tell the phone that you've finished dialing.

I see the technical advantagein that (and I guess an ease-of-use one as well in that you can cancel or backspace if you made mistake) but from a user interface perspective, it's kind of a step back.
The machine should know when I'm done dialling.

[#] Wed Oct 21 2009 10:43:19 EDT from IGnatius T Foobar @ Uncensored

[Reply] [ReplyQuoted] [Headers] [Print]

We've been there before, but unfortunately we've reached a point where the expected length of the phone number cannot be determined by looking at the first few digits.

The NANPA scheme used to dictate that if the second digit was a 1 or 0, the user was dialing an area code (NPA), so the number could be expected to be ten digits long; otherwise it was a prefix (NXX) and the number could be expected to be seven digits long. Not so anymore. We ran out of area codes, and most area codes ran out of prefixes, so NPA/NXX could be any combination of digits.

For a while, we had the "dial 1 for long distance" thing, but in some places you still had to dial 1 to go out of area even if you were in the same area code.

Not trying to predict the length of the number has other advantages, too.
For example, when I build the dial plan for an IP Phone system, I can expect to see the entire number at once. This eliminates the need to do silly things like "dial 9 for an outside line." If the user dials three or four digits, it's an in-house call; if the user dials seven or ten digits, it's an outside call.

It's funny that IP phones and wireless phones still make the touch tone sounds when you're dialing. The tones don't get used for anything.

[#] Wed Oct 21 2009 10:46:56 EDT from skpacman @ Uncensored

[Reply] [ReplyQuoted] [Headers] [Print]

 

Wed Oct 21 2009 10:43:19 AM EDT from IGnatius T Foobar @ Uncensored

It's funny that IP phones and wireless phones still make the touch tone sounds when you're dialing. The tones don't get used for anything.


unless you're calling customer service of some kind that is not your data provider. they still use tone recognition for their menu options. (or, at least most of mine do)



[#] Wed Oct 21 2009 12:33:24 EDT from IGnatius T Foobar @ Uncensored

[Reply] [ReplyQuoted] [Headers] [Print]

Naturally, there are plenty of IVR's that use touch tone for navigation (and frankly, I *hate* the ones that make you talk to them). But the VoIP and Wireless phone networks themselves do not use touch tone for dialing. It's just a comfort thing. ("Comfort noise" is, too, of course.)

[#] Wed Oct 21 2009 15:57:30 EDT from skpacman @ Uncensored

[Reply] [ReplyQuoted] [Headers] [Print]

 

Wed Oct 21 2009 12:33:24 PM EDT from IGnatius T Foobar @ Uncensored
(and frankly, I *hate* the ones that make you talk to them).

Microsoft's Operating System Phone Registration Hotline is voice based commands only. You end up hearing "Did you mean _________?" and end up saying "Go Back" about a thousand times in one call just to get ONE computer registered over the phone...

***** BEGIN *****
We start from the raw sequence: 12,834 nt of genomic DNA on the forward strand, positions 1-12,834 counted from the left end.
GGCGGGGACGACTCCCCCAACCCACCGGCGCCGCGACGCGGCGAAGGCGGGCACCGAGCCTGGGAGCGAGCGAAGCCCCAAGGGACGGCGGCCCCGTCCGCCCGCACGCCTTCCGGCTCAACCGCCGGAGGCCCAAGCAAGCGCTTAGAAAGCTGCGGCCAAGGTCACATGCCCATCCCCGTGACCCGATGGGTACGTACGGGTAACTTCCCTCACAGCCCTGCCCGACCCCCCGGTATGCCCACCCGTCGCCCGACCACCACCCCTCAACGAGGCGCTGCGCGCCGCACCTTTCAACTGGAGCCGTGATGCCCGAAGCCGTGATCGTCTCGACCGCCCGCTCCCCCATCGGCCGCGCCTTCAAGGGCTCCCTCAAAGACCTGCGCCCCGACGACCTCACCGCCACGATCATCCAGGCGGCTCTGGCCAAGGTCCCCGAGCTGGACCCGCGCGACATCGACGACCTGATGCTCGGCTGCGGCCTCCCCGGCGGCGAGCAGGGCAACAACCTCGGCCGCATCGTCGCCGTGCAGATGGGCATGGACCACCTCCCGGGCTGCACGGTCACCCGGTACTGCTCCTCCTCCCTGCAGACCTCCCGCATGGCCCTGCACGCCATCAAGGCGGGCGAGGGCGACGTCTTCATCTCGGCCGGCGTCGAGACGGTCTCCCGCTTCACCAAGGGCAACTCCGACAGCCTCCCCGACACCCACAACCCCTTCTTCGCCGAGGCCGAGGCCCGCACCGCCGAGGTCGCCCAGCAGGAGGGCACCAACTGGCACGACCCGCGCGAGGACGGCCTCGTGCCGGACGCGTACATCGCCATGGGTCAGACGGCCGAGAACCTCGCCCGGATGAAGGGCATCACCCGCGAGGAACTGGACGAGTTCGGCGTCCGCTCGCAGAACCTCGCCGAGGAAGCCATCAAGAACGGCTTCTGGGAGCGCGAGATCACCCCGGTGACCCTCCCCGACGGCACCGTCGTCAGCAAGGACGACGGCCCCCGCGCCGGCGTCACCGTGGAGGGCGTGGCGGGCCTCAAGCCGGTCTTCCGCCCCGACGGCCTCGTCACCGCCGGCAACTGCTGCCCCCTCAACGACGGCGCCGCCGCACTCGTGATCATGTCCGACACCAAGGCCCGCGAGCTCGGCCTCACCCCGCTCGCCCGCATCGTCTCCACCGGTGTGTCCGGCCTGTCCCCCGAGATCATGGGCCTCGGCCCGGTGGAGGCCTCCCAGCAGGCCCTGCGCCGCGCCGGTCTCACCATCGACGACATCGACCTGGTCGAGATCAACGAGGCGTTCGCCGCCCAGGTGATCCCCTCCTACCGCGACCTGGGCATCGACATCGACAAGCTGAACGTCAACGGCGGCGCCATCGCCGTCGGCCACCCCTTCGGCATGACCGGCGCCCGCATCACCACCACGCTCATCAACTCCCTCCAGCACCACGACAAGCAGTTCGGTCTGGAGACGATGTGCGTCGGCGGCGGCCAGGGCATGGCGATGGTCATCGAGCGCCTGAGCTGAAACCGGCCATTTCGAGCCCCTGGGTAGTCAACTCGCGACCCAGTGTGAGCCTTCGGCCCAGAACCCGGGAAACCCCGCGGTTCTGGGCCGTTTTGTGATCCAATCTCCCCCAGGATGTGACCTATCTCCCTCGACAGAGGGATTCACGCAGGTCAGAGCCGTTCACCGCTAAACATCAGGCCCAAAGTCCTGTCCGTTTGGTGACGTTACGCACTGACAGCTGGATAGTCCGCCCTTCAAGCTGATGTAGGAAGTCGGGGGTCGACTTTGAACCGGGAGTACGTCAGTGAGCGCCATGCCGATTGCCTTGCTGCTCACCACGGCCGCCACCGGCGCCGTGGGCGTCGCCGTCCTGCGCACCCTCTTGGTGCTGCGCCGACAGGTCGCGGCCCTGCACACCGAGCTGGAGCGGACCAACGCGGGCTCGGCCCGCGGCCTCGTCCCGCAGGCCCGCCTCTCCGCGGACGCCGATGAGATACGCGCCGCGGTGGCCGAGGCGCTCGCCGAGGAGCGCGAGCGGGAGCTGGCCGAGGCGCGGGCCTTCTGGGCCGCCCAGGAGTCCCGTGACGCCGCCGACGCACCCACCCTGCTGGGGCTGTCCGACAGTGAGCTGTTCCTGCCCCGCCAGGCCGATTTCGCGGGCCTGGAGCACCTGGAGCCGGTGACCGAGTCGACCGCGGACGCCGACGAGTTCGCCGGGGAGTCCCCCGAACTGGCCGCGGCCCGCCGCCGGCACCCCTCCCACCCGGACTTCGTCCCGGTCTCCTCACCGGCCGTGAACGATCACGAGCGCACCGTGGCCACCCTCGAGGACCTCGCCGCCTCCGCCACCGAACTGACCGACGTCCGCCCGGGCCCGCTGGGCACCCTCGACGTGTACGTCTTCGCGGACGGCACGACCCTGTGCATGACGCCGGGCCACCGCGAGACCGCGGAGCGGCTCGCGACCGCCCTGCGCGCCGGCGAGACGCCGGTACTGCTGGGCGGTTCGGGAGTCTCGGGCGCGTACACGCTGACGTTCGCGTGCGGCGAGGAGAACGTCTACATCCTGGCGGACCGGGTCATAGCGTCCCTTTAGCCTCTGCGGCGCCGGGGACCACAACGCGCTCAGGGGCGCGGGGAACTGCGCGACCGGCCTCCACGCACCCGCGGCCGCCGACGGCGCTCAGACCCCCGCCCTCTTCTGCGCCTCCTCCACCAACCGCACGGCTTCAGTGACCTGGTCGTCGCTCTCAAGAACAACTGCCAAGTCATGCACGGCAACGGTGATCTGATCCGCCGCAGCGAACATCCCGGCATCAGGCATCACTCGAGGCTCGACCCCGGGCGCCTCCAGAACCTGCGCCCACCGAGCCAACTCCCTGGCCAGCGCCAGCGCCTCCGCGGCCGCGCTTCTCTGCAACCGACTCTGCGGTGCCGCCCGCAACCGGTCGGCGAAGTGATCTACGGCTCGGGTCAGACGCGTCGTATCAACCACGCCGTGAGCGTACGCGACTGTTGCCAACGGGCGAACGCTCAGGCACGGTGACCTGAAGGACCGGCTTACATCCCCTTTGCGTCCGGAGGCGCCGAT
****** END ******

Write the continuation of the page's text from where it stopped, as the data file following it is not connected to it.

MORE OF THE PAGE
[#] Thu Oct 22 2009 09:28:06 EDT from Dirk Stanley @ Uncensored

[Reply] [ReplyQuoted] [Headers] [Print]

I'm sorry, I know I'm late to the discussion, but does anyone know - Are we running out of regular telephone numbers?

(I always wondered what Google Voice did to this...)

[#] Thu Oct 22 2009 15:08:30 EDT from Ford II @ Uncensored

[Reply] [ReplyQuoted] [Headers] [Print]

We've been there before, but unfortunately we've reached a point where

the expected length of the phone number cannot be determined by looking

at the first few digits.

Playing the apple product user's perspective, that is a technical design failing, there's no reason I should have to tell the machine when I'm done dialling. The fact that the number assignment scheme is limiting is a fault of the designers not the numbers themselves.

And we all know apple users wants whats best. And what jobs says is what's best, and I bet he doesn't like having to tell the phone when he's done dialling.

[#] Thu Oct 22 2009 15:09:42 EDT from Ford II @ Uncensored

[Reply] [ReplyQuoted] [Headers] [Print]

(and frankly, I *hate* the ones that make you talk to them). But the


yes, but that convienently gets them out of HAVING to have an operator for rotary phones. I imagine there was quite party somewhere when they worked that out.

[#] Thu Oct 22 2009 15:11:03 EDT from Ford II @ Uncensored

[Reply] [ReplyQuoted] [Headers] [Print]

actually I imagine all the ip phone givaway companies are causing more of a problem.
I expect they set themselves up in nebraska because that's where there's lots of unused numbers in the area code.

[#] Thu Oct 22 2009 22:56:59 EDT from IGnatius T Foobar @ Uncensored

[Reply] [ReplyQuoted] [Headers] [Print]

You used to work for a phone company ... surely you're familiar with a practice known as "traffic pumping"?

Go to page: First ... 11 12 13 14 [15] 16 17 18 19 ... Last